Do you have a plan to vote?
Let us tell you the information you need to register and cast a ballot in D.C.
Walking into “The Phoenix Project,” a collection of photographs taken by the collaborative team Sherwood True on view at Pyramid Atlantic, the welcoming image is an older man donning sunglasses and a ball cap. His handmade, sequined, and fringed frock covers little of his chest—the rest of his form is contained in a pair of bikini briefs. Seated at a table outdoors, cigarette dangling from his wry grin, a one-hitter and lighter lay next to a pamphlet titled “Rodeo,” the cover of which is graced by a shirtless stud in a cowboy hat. The ambiguity of background and absurdity of elements serve to focus the viewer’s investigation to an American type beyond narrative context. It’s a fitting introduction to an exhibition of largely formal portraits, whose ambivalent architectural backdrops emphasize the outsider status of its closely cropped subjects.
The legacy of photographers known to capture the unusual people of American subculture—Weegee, Diane Arbus, or Danny Lyon—doesn’t go unnoticed in the series of images, taken each February in Phoenix between 2012 and 2015. Viewers also enter into a consideration of the controversy long inherent to the photographic attentiveness toward those who escape mainstream notions of beauty and propriety, tethering as it does between challenging the status quo and exploitation.
Sherwood True, the shared pseudonym of Silver Spring-based photographers James Sherwood and Shirley True, scarcely escape such accusations based on the project’s context. The bravado portraits of drag queens as well as young and skinny/old and plump bodies covered in piercings and tattoos were taken at the Gay Cowboy Rodeo and the Phoenix Body Art Festival, respectively, where participants appear honored to pose.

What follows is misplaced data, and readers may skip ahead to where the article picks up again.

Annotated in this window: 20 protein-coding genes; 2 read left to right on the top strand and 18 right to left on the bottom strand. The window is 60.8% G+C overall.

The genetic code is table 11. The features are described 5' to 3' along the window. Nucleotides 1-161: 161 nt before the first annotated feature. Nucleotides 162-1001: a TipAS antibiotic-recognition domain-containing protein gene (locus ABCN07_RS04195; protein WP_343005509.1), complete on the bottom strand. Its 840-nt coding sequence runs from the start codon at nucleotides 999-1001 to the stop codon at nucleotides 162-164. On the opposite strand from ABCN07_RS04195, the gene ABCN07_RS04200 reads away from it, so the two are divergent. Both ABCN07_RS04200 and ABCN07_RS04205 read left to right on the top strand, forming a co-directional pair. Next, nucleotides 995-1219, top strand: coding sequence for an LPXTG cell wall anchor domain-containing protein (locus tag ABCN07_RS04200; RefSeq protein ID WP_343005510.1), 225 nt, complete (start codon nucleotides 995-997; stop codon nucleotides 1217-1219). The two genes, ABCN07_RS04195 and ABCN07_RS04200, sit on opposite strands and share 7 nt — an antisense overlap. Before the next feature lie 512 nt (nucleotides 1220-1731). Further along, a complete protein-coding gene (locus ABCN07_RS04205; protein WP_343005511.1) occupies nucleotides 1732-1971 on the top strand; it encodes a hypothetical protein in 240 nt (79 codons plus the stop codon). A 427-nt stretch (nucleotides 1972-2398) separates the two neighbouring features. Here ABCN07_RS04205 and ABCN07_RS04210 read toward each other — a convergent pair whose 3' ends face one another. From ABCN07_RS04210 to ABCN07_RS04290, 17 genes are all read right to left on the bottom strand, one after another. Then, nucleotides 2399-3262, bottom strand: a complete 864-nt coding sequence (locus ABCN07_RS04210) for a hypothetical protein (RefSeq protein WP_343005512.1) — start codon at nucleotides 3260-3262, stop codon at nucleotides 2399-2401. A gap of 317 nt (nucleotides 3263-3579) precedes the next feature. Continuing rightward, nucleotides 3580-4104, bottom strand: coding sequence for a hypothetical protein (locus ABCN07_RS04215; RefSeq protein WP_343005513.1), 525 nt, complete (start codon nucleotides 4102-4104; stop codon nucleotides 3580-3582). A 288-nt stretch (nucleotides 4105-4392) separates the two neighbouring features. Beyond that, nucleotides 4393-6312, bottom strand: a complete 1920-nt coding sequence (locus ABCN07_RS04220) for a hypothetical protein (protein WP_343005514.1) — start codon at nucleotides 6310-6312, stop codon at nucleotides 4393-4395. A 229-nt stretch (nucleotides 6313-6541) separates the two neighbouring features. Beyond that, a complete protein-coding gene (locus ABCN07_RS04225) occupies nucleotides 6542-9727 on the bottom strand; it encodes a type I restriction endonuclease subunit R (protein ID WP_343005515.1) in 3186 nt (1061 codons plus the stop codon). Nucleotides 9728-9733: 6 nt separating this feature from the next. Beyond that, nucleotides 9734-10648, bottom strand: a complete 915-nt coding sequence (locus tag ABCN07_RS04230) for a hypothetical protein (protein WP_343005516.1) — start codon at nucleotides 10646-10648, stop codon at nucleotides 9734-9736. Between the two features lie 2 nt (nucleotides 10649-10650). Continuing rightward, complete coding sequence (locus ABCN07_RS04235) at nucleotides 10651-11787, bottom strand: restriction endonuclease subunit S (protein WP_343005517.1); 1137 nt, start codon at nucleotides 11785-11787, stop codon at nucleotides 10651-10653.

The resulting images are closely aligned with those of Catherine Opie’s Being and Having series of portraits in the 1990s. As with Opie, Sherwood True’s large scale, high-key color photos are sumptuous and pleasurable to look at, even as their subjects gaze unabashedly into the lens to engage viewers in ways that are alternatively inviting and disconcerting. Shooting outdoors, Sherwood True replaces Opie’s bright studio backgrounds with architectonic backdrops of gaudy greens and bubblegum pinks that brighten their subjects along with their widespread tattoos, thrusting them forward into the space of our uncomfortable curiosity. But Opie was part of the LGBTQ community she photographed. The frankness and opacity of her images challenged binary thinking toward gender and sexuality in the era they were made. “The Phoenix Project” photos not only appear derivative of Opie, it’s unclear whether they simply document, blithely celebrate, or capitalize upon those most committed to their own sense of alterity.
Perhaps the most interesting aspect of the project is its collaborative nature: The project’s untitled images of anonymous subjects reflects the determined obscurity of Sherwood True, who chose not to individually attribute the works. The consistency of tonal range and compositional effects may attest to an underlying reverence for these arresting subjects, but ultimately pays tribute to the real intimacy found in creative partnership.